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26 April 2002
HIGHLIGHTS OF THE NOON BRIEFING
BY FRED ECKHARD
SPOKESMAN FOR THE SECRETARY-GENERAL OF THE UNITED NATIONS
UN HEADQUARTERS, NEW YORK
Friday, April 26, 2002
UN, ISRAEL TO CONTINUE TALKS ON MIDDLE EAST TEAM
A visiting Israeli delegation met Thursday for two and a half hours with a UN team headed by Under-Secretary-General for Political Affairs Kieran Prendergast. The talks were professional and constructive, the United Nations believes, and provided an opportunity to clarify a number of points.The Israelis then asked to resume this morning at 9:00 a.m. while they sought instructions from their capital overnight.
This morning, they called to say that the Israeli Cabinet was still meeting and therefore they didn't have their instructions. The talks resumed at noon, before the groups broke up for lunch. Prendergast told reporters today’s session was “constructive.”
[Secretary-General Kofi Annan, in a statement issued through his Spokesman later Friday, said, "The discussions between the United Nations and the Israeli delegation on the fact-finding team that will look into recent events in Jenin camp have concluded. These discussions took place in a cordial and constructive atmosphere. Clarifications on the up-coming mission were provided by the United Nations. The United Nations has been informed that the Israeli Cabinet will take a formal decision on the matter on Sunday morning, 28 April. The Foreign Minister has requested that, due to the Israeli Sabbath, the team arrive on Sunday. Given these special circumstances, the Secretary-General has agreed to this request."]
Asked by the Associated Press and the Times of London as he left the Security Council this morning if he were concerned about press reports out of Israel that the office of the Prime Minister had issued a statement requesting that the
UN fact-finding team
be held back until points of dispute are settled, Secretary-General Kofi Annan answered, "No. I think our talks are going reasonably well."
He added, "We are giving them the appropriate clarifications and I do expect the team to leave tomorrow. I don't think there's any reason for further delay."
In the April 23
by the President of the Security Council for April, Russian Ambassador Sergey Lavrov said that the Council expects the expeditious implementation of
and full cooperation of Israel with the Secretary-General and with the fact-finding team.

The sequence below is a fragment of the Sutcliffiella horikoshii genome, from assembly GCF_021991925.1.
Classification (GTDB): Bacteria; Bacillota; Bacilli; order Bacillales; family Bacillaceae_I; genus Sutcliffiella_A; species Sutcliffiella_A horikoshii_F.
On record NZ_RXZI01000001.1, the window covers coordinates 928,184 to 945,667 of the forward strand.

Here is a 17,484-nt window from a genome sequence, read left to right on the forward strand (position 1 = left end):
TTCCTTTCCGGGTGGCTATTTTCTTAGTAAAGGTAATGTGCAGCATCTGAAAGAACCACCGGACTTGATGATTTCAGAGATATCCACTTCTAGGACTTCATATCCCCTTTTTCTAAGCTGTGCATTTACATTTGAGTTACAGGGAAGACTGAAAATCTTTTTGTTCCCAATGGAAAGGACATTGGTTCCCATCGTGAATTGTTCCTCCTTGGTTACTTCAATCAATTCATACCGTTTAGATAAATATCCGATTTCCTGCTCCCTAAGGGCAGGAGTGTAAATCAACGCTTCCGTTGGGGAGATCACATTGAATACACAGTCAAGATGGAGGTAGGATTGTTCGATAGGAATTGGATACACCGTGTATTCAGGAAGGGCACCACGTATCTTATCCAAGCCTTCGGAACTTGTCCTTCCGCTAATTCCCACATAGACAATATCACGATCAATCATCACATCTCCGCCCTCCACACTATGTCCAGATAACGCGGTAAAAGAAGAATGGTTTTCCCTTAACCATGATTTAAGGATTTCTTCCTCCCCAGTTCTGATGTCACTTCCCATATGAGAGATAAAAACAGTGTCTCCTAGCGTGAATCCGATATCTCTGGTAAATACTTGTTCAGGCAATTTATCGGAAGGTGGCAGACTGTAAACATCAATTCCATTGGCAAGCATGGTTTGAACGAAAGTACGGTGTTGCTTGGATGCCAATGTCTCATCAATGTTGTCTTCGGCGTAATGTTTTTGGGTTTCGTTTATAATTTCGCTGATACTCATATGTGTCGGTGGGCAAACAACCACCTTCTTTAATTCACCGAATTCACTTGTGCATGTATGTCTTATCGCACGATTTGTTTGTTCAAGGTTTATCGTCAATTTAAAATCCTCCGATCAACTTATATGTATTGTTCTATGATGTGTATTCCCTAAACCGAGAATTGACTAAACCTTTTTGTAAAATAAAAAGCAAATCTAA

In Geneva, the fact-finding team today is continuing its organizational meetings and identifying its requirements.
Asked about where the team would travel, the Spokesman said that team leader Martti Ahtisaari had not announced its program, but its mandate is to investigate events at the camp in Jenin. He understood that the team is preparing to leave for the Middle East on Saturday.
Asked about whether a counter-terrorism expert had been added to the team, the Spokesman said he was unaware one had. However, he noted, the team’s police adviser, Peter Fitzgerald, could be expected to ask for additional help, as military adviser Gen. (ret.) William Nash had done. [He said later that two Irish police officers would be added to the team.]
The Spokesman declined to answer questions on specific details of the talks until they conclude.
Asked about precedents for how the Secretary-General could report back on the team’s findings, the Spokesman said the Secretary-General would have to make a decision later on whether or not to make those findings public, but his inclination in past instances has been to go public.
Asked about the Israeli officials with whom the Secretary-General discussed the team, the Spokesman noted his recent discussions with Foreign Minister Shimon Peres and Defense Minister Binyamin Ben Eliezer.
SECURITY COUNCIL TO DISCUSS MIDDLE EAST THIS AFTERNOON
The Security Council has scheduled further consultations on the Middle East at 3:30 p.m., following a short briefing they received late Thursday afternoon from Kieran Prendergast on the progress of the talks with the Israeli delegation.
After that briefing,
Security Council President Lavrov said
that Council members noted various political efforts underway to achieve the goals set out in the Council’s resolutions. They expressed the hope that all these efforts would bring about positive changes on the ground, including a non-violent resolution of the situation around Palestinian Authority President Yasser Arafat’s headquarters in Ramallah and the arrival of the fact-finding team by the end of the week.
He added that, during this afternoon’s consultations, the Council would receive an update from the Secretariat and would have another round of discussions, with the participation of the Departments of Political Affairs and Peacekeeping Operations, on the Secretary-General’s initiative for a multinational force for the Palestinian territories.
MARY ROBINSON ADDRESSES CLOSE OF HUMAN RIGHTS COMMISSION
High Commissioner for Human Rights Mary Robinson, in her
to the closing session of the Commission on Human Rights today in Geneva, said that two shadows – the worsening situation in the Middle East and the aftermath of the September 11 terrorist attacks – loomed over the recent session. She noted that many statements during this session “affirmed the importance of upholding fully human rights and humanitarian law standards in combating terrorism.”
She added she was worried about a possible trend during this session that would seek to weaken the Commission’s protection role, which she said could be seen in some votes that showed “a preference for an approach excluding action if consensus was not possible.”